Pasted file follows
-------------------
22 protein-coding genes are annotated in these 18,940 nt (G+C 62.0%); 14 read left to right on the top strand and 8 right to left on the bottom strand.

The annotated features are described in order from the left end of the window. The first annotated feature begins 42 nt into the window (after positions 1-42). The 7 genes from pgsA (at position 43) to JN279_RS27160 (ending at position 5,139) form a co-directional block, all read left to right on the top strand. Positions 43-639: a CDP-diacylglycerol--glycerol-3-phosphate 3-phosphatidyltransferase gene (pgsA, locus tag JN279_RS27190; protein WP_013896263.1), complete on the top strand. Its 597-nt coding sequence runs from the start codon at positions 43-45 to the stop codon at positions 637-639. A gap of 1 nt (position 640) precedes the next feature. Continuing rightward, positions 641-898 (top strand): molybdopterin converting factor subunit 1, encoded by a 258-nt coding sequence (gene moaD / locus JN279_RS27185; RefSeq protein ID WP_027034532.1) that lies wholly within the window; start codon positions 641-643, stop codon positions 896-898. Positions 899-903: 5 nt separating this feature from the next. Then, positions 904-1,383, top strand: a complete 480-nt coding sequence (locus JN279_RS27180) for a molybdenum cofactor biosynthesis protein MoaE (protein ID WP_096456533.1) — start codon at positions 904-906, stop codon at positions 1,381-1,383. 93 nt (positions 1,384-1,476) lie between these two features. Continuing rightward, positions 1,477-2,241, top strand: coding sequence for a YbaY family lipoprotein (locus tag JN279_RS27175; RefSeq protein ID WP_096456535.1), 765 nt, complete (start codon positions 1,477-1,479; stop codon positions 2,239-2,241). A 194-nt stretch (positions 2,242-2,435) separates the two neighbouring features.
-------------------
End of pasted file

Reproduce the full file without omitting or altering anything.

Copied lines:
22 protein-coding genes are annotated in these 18,940 nt (G+C 62.0%); 14 read left to right on the top strand and 8 right to left on the bottom strand.

The annotated features are described in order from the left end of the window. The first annotated feature begins 42 nt into the window (after positions 1-42). The 7 genes from pgsA (at position 43) to JN279_RS27160 (ending at position 5,139) form a co-directional block, all read left to right on the top strand. Positions 43-639: a CDP-diacylglycerol--glycerol-3-phosphate 3-phosphatidyltransferase gene (pgsA, locus tag JN279_RS27190; protein WP_013896263.1), complete on the top strand. Its 597-nt coding sequence runs from the start codon at positions 43-45 to the stop codon at positions 637-639. A gap of 1 nt (position 640) precedes the next feature. Continuing rightward, positions 641-898 (top strand): molybdopterin converting factor subunit 1, encoded by a 258-nt coding sequence (gene moaD / locus JN279_RS27185; RefSeq protein ID WP_027034532.1) that lies wholly within the window; start codon positions 641-643, stop codon positions 896-898. Positions 899-903: 5 nt separating this feature from the next. Then, positions 904-1,383, top strand: a complete 480-nt coding sequence (locus JN279_RS27180) for a molybdenum cofactor biosynthesis protein MoaE (protein ID WP_096456533.1) — start codon at positions 904-906, stop codon at positions 1,381-1,383. 93 nt (positions 1,384-1,476) lie between these two features. Continuing rightward, positions 1,477-2,241, top strand: coding sequence for a YbaY family lipoprotein (locus tag JN279_RS27175; RefSeq protein ID WP_096456535.1), 765 nt, complete (start codon positions 1,477-1,479; stop codon positions 2,239-2,241). A 194-nt stretch (positions 2,242-2,435) separates the two neighbouring features.